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On Linux and virtual Machines

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February 11, 2007 11:40:47 PM

I am getting pretty sick and tired of having to reboot my computer every time I want to run a windows program (i.e. StarCraft) and although I know that it can be done via WINE, I figure it is about time I learn to use VMs. What I am wondering is, when I make and run a VM, won't it be much slower than if i had just rebooted to the other OS to begin with? I remember reading or hearing about a feature that QEMU has where it is supposed to get near identical performance to rebooting and switching to windows as long as you are simulating an x86 machine on an x86 box. Is there any truth to this? And also, does this ring true for VMware? I heard that VMware is a bit easier to set up than QEMU, so I'd like to start with that if at all possible.

Also, I just read something in another thread about if a VM gets a virus. They said you could "reload the snapshot". What exactly does that entail? Is it possible to use my current winXP installation as a 'snapshot' so that I don't have to install the OS again and take up more room on my hard drive, or is there no getting around that?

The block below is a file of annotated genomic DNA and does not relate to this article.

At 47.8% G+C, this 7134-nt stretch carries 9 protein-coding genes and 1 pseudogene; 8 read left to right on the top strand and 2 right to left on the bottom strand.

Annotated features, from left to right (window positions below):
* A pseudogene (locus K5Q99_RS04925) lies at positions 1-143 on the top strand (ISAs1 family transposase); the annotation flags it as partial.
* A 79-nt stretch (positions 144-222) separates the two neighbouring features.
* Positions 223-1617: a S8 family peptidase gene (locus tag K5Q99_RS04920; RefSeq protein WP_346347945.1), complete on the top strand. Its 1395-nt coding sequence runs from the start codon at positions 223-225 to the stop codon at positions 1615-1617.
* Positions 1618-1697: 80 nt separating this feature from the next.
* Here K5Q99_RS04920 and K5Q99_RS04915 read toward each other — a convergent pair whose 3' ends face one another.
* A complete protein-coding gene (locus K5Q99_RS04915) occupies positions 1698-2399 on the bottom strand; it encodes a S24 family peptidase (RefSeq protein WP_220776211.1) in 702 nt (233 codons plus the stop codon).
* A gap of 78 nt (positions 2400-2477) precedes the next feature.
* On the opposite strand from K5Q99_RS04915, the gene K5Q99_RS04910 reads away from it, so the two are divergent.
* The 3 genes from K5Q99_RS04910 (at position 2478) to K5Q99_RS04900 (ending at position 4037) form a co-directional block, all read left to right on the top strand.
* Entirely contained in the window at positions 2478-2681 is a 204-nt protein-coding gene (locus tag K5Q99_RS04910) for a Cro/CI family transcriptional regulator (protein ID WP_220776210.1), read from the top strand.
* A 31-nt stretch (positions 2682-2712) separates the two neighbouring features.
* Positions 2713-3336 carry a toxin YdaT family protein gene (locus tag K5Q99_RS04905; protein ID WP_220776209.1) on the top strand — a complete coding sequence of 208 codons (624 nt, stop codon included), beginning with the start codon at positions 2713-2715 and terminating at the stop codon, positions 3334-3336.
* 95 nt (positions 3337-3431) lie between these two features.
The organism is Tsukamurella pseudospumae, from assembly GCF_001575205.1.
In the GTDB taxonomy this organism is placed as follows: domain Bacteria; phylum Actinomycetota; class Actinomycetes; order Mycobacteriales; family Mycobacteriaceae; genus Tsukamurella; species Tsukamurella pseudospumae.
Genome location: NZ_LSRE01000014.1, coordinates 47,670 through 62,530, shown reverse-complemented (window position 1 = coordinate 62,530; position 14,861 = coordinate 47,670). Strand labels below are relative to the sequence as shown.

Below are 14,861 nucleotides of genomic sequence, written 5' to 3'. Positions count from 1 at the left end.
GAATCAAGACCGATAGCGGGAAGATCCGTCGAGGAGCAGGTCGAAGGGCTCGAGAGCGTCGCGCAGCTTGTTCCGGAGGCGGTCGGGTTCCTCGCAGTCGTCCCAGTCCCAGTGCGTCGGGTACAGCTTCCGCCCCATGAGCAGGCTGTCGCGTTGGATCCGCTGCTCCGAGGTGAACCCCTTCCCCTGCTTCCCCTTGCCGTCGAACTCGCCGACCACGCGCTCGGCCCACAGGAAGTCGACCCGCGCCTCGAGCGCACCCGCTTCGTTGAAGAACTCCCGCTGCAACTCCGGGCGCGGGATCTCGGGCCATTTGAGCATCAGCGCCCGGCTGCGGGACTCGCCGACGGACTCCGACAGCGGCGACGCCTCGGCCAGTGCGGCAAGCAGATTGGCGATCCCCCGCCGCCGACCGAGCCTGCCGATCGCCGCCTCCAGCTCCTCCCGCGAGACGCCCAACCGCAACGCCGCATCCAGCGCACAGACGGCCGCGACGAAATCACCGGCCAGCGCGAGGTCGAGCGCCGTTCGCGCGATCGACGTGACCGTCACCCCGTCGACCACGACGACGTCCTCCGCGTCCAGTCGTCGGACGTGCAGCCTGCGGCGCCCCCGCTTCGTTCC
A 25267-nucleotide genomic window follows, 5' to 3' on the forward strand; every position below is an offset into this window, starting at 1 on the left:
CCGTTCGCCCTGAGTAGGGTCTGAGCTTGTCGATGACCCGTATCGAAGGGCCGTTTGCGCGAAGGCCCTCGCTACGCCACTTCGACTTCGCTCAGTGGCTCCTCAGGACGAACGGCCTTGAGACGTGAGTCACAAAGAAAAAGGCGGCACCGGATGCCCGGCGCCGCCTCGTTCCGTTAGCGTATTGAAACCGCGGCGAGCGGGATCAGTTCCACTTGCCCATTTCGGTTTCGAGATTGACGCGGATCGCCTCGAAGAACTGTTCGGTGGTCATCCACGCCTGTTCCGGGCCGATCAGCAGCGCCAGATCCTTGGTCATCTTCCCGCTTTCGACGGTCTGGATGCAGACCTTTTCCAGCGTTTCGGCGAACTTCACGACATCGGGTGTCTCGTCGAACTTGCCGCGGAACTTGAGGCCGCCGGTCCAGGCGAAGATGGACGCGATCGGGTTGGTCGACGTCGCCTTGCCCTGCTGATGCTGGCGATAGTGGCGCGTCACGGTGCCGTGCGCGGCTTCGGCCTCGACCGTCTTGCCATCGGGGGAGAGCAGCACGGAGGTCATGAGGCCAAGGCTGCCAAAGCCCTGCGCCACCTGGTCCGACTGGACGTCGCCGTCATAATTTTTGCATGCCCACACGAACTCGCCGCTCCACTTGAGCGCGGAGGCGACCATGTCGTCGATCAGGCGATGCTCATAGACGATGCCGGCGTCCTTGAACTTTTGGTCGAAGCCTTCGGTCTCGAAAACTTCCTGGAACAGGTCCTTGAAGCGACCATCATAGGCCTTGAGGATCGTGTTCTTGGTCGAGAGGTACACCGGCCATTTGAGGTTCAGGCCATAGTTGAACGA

I know these are a lot of questions here, but I would appreciate even a partial answer to this post. Thanks.

-Zorak

More about : linux virtual machines

February 12, 2007 12:27:49 AM

If you have a modern CPU and a lot of RAM ( 1GB or more ) you can get decent performance out of QEMU or VMWare. The more RAM the better!

If you use QEMU you need the QEMU accelerator as well ( kqemu kernel module ).

VMWare also uses kernel modules that must be compiled during the install.
The process is automated but can be buggy sometimes.

Both QEMU and VMWare are good virtual machines and allow you to run most win32 apps as if you had a real machine however they are not good for gaming because the virtual VGA and sound card are not suitable for games.

I would encourage you to use them and experiment with them because it is a good learning experience :-D But do not expect any miracles.